My mom searched for years for an authentic German cheesecake recipe, but Germans use ‘quark’, an ingredient not readily available in the U.S. This recipe uses cottage cheese in place of quark and makes its own crust while baking.
Last summer, we stumbled upon a quaint little German bakery on our drive home from vacation. We stopped in long enough to stretch our legs and browse the fresh-baked pastries, and we couldn’t resist trying a slice of the beautiful, strudel-topped cheesecake that sat on the counter. It was heavenly! So light and creamy, with hints of apple and vanilla. We spent a lot of time experimenting, and we’ve finally found the right combination of ingredients to recreate that authentic German cheesecake flavor. The recipe isn’t too complicated. A simple and delicious shortbread crust makes it even easier. The hardest part is waiting for this decadent treat to bake and cool, but we guarantee it’s worth every second.
I lived in Germany many years ago and loved eating cheesecake, but the cheesecake recipes in the US are very different. This recipe is the closest I’ve found to a traditional German cheesecake.
Delicious! If anyone wants to play with these ingredients, I found some substitutions for quark (which is what real german cheesecake is made of)…here they are… Note: There are 3 substitutions that can be used for the Quark in this recipe if Quark is not available. One is to use farmer’s cheese, another is to purée cottage cheese in a blender or food processor, and the third is to purée eight parts of ricotta cheese with 1 part of sour cream in a food processor.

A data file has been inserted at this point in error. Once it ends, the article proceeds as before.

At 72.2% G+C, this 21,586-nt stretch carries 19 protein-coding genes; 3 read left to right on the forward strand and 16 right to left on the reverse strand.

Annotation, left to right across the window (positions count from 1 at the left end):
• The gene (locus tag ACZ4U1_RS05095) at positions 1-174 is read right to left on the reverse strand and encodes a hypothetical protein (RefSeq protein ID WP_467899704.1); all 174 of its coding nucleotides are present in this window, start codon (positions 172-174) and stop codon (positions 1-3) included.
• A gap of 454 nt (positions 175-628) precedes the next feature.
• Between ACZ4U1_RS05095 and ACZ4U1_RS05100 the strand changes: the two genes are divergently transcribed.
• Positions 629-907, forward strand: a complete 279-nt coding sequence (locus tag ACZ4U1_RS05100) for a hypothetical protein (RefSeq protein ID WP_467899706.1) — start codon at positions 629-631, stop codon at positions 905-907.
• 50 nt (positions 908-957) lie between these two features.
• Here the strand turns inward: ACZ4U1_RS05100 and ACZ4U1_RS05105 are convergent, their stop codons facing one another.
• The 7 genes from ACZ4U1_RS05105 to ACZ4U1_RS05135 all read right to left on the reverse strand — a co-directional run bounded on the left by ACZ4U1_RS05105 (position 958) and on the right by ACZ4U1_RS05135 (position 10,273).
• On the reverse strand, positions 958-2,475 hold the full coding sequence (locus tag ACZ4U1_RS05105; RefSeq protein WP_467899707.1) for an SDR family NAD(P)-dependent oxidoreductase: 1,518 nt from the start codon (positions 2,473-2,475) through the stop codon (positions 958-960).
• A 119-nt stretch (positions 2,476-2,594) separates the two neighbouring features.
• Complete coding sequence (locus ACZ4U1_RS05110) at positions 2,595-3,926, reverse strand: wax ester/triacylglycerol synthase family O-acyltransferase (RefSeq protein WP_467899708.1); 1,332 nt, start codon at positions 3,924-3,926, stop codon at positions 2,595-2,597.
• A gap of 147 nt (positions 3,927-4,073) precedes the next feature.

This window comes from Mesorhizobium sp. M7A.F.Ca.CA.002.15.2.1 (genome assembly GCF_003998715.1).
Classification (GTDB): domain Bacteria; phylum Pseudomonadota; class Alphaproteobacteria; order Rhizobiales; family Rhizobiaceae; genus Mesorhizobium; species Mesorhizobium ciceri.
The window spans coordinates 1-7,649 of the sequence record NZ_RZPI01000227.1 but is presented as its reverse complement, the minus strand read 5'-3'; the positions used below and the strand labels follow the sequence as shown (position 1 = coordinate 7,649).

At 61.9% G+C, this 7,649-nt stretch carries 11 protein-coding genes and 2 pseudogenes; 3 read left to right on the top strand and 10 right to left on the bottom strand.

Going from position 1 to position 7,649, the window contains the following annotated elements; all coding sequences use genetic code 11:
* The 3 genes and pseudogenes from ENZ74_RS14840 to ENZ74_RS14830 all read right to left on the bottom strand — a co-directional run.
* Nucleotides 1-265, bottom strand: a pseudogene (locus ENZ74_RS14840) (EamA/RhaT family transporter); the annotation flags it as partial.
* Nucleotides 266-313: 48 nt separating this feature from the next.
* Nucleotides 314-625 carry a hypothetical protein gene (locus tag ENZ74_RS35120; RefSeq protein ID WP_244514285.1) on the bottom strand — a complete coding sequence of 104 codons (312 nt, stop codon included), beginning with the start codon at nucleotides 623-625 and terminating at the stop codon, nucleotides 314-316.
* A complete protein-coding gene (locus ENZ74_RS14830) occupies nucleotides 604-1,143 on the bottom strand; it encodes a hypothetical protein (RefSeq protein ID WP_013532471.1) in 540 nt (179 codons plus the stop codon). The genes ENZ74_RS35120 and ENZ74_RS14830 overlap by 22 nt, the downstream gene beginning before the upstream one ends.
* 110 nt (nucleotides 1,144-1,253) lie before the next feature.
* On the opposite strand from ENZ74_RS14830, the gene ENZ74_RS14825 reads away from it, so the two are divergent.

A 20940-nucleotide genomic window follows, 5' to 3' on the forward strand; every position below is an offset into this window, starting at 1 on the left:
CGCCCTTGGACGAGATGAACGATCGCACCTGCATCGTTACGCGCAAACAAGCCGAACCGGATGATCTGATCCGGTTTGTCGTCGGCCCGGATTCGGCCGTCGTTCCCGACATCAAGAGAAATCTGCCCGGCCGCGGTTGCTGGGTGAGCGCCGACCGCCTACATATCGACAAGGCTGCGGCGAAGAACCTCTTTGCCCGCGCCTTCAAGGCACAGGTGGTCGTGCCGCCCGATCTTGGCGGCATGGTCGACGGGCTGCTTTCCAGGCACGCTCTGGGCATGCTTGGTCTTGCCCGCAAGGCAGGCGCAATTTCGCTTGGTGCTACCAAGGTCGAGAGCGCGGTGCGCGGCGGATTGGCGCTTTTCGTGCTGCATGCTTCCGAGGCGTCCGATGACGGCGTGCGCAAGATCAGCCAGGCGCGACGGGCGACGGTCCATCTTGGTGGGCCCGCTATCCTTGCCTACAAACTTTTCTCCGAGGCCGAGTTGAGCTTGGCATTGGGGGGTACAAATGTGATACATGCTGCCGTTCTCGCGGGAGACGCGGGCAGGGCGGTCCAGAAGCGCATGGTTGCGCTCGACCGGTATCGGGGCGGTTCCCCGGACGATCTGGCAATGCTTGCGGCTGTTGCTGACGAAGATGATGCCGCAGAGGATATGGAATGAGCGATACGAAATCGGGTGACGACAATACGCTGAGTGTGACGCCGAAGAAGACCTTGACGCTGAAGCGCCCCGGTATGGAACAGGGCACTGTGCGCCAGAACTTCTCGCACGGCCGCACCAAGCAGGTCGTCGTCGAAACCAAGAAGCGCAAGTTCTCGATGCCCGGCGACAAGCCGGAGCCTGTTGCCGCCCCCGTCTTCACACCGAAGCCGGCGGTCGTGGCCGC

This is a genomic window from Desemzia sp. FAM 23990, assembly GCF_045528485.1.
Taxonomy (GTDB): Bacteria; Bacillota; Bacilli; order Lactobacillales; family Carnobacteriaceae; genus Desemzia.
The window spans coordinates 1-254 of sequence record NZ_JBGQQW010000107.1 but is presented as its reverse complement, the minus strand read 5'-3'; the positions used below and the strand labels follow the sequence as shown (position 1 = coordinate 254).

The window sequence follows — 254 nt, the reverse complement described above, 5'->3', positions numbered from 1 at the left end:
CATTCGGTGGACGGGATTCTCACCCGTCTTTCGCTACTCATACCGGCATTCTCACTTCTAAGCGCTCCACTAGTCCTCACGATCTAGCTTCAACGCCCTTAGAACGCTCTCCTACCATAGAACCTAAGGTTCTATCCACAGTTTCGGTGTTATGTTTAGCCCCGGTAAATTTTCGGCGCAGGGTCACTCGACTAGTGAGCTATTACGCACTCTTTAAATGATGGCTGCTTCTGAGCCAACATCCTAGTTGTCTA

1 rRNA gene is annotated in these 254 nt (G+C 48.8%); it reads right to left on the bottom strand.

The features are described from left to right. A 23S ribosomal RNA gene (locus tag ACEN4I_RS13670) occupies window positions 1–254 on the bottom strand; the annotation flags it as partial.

I’ve only ever used quark for cheesecake… A nice touch is mixing some canned peaches (coarsely diced) into the batter before baking. This is what my German grandma always does for hot summer afternoons.
2 1/2 cups shortbread crushed cookies
1 tablespoon light brown sugar
6 tablespoons butter, melted
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